Milwaukee Edition
Bookmark and Share Email this page Email Print this page Print

Letter from Publisher

A weed is but an unloved flower. ~Ella Wheeler Wilcox

In March, the highly respected International Agency for Research on Cancer (IARC), the specialized cancer agency of the World Health Organization (WHO), announced that glyphosate “probably” causes cancer in people. Glyphosate, better known by the trade name Roundup, is the most widely used, broad-spectrum, systemic weed killer in the world. Its use soared in the last two decades because its leading producer, Monsanto, developed genetically modified (GM) Roundup Ready crops, which were first introduced in 1996 and now account for most corn, soybeans and cotton grown in the United States. The seeds were genetically engineered (GE) to tolerate the herbicide, allowing farmers to spray it across entire fields to kill most weed varieties without killing the crops.

Monsanto subsequently accused the agency of having an agenda and cherry-picking the data to support its case. The IARC, which looks at the simple question of whether a substance might cause cancer under some circumstances, replied that it had no agenda other than to inform the WHO of the conclusions of its studies of people and laboratory animals. The research produced evidence of DNA and chromosomal damage in animal and human cells and increased rates of rare forms of cancerous tumors in mice and rats exposed to glyphosate.

With Monsanto likely planning to sponsor future research to support its proposition that Roundup and GM crops are safe, the question we all need to ask ourselves is whether allowing these foods into our body and environment is worth the risk. The good news is that as consumers we have a choice.

As Jeffrey Smith says in this month’s interview with Linda Sechrist, we, the people, are in control, not government agencies. Smith, author of Seeds of Deception and director of the documentary Genetic Roulette: The Gamble of Our Lives, points to the statistics and trends resulting from our individual decisions to banish products with GM or GE ingredients, also known as genetically modified organisms (GMOs), from our lives. It can be tricky in the face of big business’ overwhelming practices, but it’s possible.

We can personally make a difference in reducing the amount of glyphosate and other chemicals in our environment by supporting organic food producers and choosing organic methods of maintaining our own lawns and gardens, which is especially critical for minimizing the exposure of those most vulnerable—young children and pets. Converting part of a lawn into a haven for native plants and wildflowers makes the task of maintenance easier, while we also learn to appreciate the beauty of less than picture-perfect but safer, healthier yards.

Wishing our readers a healthy and fun-filled barefoot summer,

Gabriella Buchnik, Publisher

Edit ModuleShow Tags

More from Natural Awakenings

Letter from Publisher

“Game Changers,” one of Natural Awakenings’ themes for October, focuses on the youth of our nation taking the reins to make a difference in social and environmental areas.

Letter from Publisher

Natural Awakenings is just one of many publications delivering cutting-edge information about natural, noninvasive, non-pharmaceutical health remedies presented by health and wellness advocates, scientists and researchers.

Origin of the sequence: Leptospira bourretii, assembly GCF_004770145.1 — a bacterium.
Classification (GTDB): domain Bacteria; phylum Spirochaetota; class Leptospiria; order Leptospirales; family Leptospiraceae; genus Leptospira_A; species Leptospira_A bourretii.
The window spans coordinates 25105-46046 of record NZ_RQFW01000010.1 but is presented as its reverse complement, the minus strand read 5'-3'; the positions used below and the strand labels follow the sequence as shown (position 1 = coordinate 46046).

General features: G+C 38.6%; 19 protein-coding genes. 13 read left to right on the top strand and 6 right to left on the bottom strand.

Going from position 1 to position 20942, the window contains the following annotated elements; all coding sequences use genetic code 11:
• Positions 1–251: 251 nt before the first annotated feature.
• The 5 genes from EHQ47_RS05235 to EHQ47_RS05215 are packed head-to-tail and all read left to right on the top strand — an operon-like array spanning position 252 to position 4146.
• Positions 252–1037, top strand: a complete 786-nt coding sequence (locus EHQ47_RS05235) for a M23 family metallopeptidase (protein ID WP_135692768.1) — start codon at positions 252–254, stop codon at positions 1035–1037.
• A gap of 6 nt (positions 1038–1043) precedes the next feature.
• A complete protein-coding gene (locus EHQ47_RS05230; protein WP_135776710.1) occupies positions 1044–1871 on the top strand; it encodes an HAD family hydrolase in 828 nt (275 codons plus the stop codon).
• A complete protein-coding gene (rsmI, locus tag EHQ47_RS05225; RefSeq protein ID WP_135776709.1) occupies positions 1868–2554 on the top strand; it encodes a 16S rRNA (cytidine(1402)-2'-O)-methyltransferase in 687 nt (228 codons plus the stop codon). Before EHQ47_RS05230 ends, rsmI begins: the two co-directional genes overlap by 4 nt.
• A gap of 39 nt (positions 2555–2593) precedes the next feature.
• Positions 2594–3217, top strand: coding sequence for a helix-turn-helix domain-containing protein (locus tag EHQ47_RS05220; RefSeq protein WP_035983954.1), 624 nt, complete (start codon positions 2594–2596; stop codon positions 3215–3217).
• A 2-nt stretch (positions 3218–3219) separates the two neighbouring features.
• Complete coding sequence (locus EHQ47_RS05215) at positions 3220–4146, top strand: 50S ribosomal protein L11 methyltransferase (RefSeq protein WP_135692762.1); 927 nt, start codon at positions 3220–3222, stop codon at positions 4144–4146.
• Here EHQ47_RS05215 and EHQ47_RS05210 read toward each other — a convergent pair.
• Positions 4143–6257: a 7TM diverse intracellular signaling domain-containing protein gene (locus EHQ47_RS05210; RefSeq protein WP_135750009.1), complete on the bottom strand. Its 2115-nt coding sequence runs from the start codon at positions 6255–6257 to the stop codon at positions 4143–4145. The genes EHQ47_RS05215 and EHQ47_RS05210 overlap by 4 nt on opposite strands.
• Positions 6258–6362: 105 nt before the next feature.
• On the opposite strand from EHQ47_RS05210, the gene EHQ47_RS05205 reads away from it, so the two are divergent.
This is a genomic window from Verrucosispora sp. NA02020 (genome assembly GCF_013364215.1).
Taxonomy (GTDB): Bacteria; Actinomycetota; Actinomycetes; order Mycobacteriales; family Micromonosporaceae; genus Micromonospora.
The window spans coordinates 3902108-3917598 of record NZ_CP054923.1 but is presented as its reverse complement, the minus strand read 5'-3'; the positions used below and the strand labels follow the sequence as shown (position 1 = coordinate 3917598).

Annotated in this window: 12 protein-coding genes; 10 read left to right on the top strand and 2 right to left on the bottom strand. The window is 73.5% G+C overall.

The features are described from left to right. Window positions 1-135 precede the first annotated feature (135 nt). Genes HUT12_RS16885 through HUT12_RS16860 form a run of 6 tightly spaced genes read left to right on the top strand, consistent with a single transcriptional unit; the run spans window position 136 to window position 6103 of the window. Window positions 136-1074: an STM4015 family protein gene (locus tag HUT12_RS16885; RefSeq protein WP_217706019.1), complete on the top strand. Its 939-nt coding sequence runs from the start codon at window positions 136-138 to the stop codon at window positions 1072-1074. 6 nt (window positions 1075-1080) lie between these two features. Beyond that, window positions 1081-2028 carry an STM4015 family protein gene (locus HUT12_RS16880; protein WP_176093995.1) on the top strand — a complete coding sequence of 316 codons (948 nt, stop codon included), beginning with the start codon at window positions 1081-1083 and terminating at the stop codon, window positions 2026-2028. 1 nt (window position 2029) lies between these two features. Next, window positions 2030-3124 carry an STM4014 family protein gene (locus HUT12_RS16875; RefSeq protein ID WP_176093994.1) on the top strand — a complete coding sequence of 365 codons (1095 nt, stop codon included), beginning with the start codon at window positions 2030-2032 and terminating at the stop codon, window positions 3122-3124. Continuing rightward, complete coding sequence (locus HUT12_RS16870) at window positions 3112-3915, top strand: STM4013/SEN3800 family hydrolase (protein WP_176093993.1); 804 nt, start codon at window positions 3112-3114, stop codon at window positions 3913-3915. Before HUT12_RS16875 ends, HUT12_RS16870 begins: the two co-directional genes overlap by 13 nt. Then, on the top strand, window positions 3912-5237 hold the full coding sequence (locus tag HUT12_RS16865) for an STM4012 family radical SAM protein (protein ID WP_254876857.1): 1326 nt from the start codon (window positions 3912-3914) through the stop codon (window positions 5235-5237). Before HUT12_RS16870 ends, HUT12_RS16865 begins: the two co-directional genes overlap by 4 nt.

Letter from Publisher

As we strive to stay true to our values and ensure that our children feel loved, we need to model this behavior by applying those values in our interactions with others.

Letter from Publisher

Wisconsinites are fortunate to have an abundance of local, organically grown choices. In its 2017 organic agriculture status report, the UW-Madison Center for Integrated Agricultural Systems reported that, nationally, Wisconsin is second only to California in the overall number of organic farms and in the number of farms adding organic acres.

Letter from Publisher

While Milwaukee has had its share of unraveling over the years, today activism abounds as community leaders strive for healthy, livable communities that include safe, friendly neighborhoods; public access to green space; thriving, locally owned businesses; and transportation alternatives such as mass transit, cycling and walkability.

Letter from Publisher

A growing body of scientific evidence indicates that extraordinary health benefits may be achieved through fasting, a practice long revered throughout the world for its spiritual benefits.

Letter from Publisher

For years, scientists and climatologists have been warning that the world will face severe water shortages resulting from a combination of climate change and the irresponsible overuse of precious water.

Letter from Publisher

Today Milwaukee has a diverse, sophisticated palate that includes vegetarian and vegan restaurants and a range of international cuisines that were difficult to find in the area a decade ago.

Letter from Publisher

We may expand and grow by giving, practicing gratitude and forgiveness, taking responsibility for our own lives, creating strong social networks, and having a sense of purpose.

Letter from Publisher

Read this issue to become inspired about reducing plastic waste, walking to improve physical and mental health, and keeping pets healthy and happy through responsible feeding.

Letter from Publisher

Love and compassion are necessities, not luxuries. Without them humanity cannot survive. ~Dalai Lama

Letter from Publisher

As Thanksgiving arrives, may we remember to be grateful for all that we have—especially those things that can’t be bought or destroyed.